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10 Most Important Marketing Metrics to Measure

Planning, financing, and executing a marketing campaign has the potential to be somewhat wasteful unless you take the time necessary to gauge its success (or lack thereof) with the appropriate marketing metrics

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10 Most Important Marketing Metrics to Measure

Planning, financing, and executing a marketing campaign has the potential to be somewhat wasteful unless you take the time necessary to gauge its success (or lack thereof) with the appropriate marketing metrics. Take a superficial glance at the marketing metrics available to business owners and marketers and you’ll find there are plenty to choose from. Below, we highlight the most important marketing metrics that help determine the success of a marketing campaign.

1. Customer Lifetime Value

Customer lifetime value is a metric commonly used to quantify the financial value of a customer. If the money you spend to acquire the average customer (customer acquisition cost) exceeds that of the customer lifetime value, you are spending too much on marketing. The customer lifetime value metric tabulates the value of the customer from the initial point of contact all the way through to the last purchase made.

Use the CLV metric to get a sense of value across advertising channels, pinpoint the specific channels that have a comparably high CLV, and continue to invest in those avenues.

2. Return on Advertising Spend

Also referred to as ROAS, return on advertising spend is a tool that gauges the money made through advertising efforts. This marketing metric gauges marketing campaign performance, measuring the level of revenue obtained through advertising dollars spent, and highlighting performance on specific marketing networks. Use ROAS in the context of analyzing connected TV advertising statistics and you’ll better understand how to maximize ad performance.

3. Cost Per Thousand Impressions

The CPM, or cost per thousand impressions, is a commonly used marketing metric. CPM is the cost for every 1,000 web-based views. CPMs give you a sense of how much your ads cost per view to evaluate the financial efficacy of exposure and make necessary alterations.

4. Cost Per Lead

The cost per lead (CPL) metric is determined by dividing the money spent on a marketing push by the aggregate number of leads it yields. Cost per lead determines if a company’s current leads are generated at a rate that has the potential to prove sustainable and cost-efficient over time. CPL also empowers businesses to zero in on ways to optimize sales funnel stages to decrease cost per lead while simultaneously boosting conversions.

5. Brand Sentiment

The perception of your brand is partially dictated by your marketing campaigns. Get a sense of your brand sentiment through Google alerts that make you aware of instances when your brand name or other relevant information is mentioned in media. Develop a response plan of action to manage your brand sentiment in accordance with mentions, continue tracking mentions and it won’t take long to improve customer perception of your company.

6. ROI (Return on Investment)

Above all, ROI is the most important marketing metric. ROI is the return on marketing investment. ROI determines whether the money spent on a specific ad campaign is worthwhile. Monitor the ROI of each individual marketing campaign, make strategic alterations, and recalculate the ROI after those adjustments and it won’t take long for your bottom line to benefit.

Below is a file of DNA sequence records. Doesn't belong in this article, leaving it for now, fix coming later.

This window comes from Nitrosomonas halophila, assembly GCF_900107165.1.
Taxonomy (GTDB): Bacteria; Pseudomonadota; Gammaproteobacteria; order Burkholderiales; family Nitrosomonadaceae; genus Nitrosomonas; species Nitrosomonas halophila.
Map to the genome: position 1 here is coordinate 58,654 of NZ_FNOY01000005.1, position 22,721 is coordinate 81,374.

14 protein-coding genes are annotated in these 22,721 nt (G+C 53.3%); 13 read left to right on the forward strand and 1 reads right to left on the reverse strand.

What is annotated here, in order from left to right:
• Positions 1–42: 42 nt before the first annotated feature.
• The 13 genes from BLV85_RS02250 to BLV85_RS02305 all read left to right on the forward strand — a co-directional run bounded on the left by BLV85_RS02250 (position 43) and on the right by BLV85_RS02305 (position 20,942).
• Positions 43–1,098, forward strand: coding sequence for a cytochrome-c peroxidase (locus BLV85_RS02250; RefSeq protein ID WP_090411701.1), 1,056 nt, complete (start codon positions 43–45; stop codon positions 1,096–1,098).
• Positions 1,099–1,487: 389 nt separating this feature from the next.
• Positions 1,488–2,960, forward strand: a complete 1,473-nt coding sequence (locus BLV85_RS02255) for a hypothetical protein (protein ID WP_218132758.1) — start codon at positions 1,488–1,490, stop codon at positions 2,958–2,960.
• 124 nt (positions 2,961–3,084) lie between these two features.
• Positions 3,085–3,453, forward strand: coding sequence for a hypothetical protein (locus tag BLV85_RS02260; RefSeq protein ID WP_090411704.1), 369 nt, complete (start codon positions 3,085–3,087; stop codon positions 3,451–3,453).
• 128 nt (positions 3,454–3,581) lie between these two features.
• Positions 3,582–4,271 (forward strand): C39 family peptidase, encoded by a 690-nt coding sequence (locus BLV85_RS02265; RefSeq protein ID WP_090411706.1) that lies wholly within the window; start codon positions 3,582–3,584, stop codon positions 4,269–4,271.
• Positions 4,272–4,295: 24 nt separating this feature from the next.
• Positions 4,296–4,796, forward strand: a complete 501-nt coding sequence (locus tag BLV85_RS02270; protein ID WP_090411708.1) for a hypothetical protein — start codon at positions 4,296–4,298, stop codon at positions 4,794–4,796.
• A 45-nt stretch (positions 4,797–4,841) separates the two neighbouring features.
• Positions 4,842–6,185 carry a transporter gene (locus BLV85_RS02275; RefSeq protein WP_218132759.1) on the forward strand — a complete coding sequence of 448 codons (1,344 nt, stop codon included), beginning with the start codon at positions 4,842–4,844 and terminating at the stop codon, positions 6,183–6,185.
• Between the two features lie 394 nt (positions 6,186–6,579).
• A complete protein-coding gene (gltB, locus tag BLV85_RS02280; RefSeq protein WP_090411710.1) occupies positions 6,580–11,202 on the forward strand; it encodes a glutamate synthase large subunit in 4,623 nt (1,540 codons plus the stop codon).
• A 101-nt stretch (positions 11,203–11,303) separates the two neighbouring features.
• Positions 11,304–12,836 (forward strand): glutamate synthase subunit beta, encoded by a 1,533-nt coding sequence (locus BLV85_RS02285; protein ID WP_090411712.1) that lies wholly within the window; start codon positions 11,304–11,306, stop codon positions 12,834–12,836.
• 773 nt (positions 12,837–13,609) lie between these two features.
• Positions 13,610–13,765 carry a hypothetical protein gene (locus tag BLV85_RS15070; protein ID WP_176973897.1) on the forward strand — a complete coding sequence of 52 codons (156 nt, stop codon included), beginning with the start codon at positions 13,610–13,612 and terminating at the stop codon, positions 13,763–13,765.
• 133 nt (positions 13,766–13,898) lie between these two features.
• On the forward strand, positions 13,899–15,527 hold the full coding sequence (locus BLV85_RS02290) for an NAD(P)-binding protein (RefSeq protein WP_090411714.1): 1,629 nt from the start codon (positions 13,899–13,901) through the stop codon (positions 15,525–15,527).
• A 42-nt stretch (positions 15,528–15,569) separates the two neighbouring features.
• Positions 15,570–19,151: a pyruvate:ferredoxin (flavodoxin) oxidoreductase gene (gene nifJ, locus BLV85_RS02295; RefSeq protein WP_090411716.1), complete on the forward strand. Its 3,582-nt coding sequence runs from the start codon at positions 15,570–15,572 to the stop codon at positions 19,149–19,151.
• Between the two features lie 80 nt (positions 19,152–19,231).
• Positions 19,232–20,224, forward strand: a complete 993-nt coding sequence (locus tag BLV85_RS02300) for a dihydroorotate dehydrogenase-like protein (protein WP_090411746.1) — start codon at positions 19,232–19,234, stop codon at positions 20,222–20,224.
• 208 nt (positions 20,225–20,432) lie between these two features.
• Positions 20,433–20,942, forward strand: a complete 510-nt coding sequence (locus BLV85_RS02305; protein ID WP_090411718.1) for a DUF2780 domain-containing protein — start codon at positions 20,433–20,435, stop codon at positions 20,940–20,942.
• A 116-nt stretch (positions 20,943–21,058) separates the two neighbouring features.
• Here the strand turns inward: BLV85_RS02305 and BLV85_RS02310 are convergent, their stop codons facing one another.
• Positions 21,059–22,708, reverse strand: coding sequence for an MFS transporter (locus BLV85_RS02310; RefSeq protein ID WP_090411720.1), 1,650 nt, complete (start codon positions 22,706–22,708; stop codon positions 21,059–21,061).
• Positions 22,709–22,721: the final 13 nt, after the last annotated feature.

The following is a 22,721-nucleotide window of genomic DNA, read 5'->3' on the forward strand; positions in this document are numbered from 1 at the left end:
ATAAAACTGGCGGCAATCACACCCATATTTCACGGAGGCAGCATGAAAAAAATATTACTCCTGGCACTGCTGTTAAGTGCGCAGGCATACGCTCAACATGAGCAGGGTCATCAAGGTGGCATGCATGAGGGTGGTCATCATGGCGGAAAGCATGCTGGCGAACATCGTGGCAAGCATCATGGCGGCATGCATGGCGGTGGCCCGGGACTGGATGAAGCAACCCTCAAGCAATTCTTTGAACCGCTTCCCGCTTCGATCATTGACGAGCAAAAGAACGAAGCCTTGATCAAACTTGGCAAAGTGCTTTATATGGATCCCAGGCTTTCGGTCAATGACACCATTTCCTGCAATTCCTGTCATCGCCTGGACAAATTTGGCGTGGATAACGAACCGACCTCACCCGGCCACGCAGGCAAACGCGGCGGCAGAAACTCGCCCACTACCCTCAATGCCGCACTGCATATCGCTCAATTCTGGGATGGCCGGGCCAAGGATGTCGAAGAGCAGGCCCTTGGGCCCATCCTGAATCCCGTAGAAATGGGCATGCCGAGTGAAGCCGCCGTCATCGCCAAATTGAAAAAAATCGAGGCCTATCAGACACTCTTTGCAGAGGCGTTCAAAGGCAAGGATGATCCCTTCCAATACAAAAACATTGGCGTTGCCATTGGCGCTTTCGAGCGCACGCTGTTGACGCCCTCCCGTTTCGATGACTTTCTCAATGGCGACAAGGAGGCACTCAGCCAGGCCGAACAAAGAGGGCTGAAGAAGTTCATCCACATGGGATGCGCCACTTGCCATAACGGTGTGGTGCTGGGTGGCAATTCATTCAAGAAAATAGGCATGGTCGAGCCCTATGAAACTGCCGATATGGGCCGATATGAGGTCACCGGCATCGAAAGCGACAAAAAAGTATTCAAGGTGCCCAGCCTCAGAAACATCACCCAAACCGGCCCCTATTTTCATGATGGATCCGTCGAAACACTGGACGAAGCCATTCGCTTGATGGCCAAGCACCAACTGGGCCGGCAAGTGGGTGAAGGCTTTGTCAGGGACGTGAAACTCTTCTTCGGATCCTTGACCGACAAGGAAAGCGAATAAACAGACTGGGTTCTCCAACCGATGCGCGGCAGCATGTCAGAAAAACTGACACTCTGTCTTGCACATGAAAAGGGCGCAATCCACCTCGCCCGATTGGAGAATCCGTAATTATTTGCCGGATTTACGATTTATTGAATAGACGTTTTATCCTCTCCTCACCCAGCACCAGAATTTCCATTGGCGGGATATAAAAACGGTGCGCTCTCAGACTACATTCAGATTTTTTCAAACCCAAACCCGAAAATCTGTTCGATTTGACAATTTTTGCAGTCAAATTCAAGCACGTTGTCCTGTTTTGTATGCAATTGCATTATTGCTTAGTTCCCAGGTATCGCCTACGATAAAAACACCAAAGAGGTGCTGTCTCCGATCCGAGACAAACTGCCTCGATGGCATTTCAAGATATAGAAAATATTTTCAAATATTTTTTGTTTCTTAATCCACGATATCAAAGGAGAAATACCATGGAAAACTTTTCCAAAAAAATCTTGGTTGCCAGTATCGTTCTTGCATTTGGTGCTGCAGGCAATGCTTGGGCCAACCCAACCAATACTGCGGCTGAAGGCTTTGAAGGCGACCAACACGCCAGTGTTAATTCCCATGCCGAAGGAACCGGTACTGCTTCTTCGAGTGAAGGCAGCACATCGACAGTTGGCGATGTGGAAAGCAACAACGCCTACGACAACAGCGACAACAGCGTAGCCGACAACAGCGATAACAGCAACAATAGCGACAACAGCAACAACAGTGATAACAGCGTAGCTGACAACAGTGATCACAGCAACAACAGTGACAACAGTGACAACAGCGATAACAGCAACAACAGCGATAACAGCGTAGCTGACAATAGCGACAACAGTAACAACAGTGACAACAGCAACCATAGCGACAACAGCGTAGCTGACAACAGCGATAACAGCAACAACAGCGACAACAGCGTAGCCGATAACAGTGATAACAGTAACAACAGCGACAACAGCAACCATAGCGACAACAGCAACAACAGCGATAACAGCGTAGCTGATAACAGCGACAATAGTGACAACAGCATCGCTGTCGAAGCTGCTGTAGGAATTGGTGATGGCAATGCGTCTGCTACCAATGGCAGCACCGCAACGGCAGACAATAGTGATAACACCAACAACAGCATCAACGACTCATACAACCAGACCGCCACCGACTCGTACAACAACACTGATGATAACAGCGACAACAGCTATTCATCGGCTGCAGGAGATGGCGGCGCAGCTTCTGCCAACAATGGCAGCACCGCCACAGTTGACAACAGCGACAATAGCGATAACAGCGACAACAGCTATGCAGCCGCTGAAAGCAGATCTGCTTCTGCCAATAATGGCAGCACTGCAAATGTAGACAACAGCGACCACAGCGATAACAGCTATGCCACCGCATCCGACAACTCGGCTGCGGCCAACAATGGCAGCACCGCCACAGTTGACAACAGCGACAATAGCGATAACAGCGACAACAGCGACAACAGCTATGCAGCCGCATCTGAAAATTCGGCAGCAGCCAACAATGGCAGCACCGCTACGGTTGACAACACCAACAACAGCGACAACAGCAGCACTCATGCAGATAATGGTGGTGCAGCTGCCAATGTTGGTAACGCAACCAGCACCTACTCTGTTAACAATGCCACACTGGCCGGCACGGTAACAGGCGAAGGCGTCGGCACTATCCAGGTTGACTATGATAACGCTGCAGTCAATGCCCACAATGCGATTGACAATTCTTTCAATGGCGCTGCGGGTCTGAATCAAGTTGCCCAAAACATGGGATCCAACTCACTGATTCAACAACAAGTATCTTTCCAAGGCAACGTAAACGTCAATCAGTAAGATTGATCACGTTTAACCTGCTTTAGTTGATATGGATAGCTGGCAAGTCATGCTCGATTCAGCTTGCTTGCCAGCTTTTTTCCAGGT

7. Click-through rate

The click-through rate, or CTR for short, gauges the number of times an ad is clicked. This important metric reveals the online visitor’s action in the aftermath of exposure to an ad. CTR empowers business owners, managers, and marketers to obtain a better understanding of the behaviors of the target audience, helping to improve the on-site shopping experience.

8. Customer Acquisition Cost

The amount of money necessary to acquire a customer is just as important as the amount of money the average customer spends. Quantify the CAC, short for customer acquisition cost, and you’ll understand exactly what it costs to bring a prospect into the fold as a paying customer. CAC is determined by dividing the money spent on marketing by the number of acquired customers.

9. New Visitors Vs. Returning Visitors

Compare the number of new visitors to the number of returning visitors and you’ll get a sense as to whether your current marketing campaigns are driving new traffic to your site or if most of your business stems from those who previously demonstrated interest.

This metric ultimately reveals the “stickiness” of the site in the context of whether its content and marketing encourages customers to return and also whether marketing campaigns are successful in attracting new interest.

10. Return on Marketing Investment (RoMI)

RoMI is calculated by measuring marketing campaign revenue generation and comparing it to the overarching cost of operating the campaign. RoMI can be calculated with end-to-end suites and other specialized software. RoMI is useful in that it helps business owners and marketers develop a comprehensive understanding of marketing campaign performance, especially in the context of how such campaigns play a part in overarching organizational growth.

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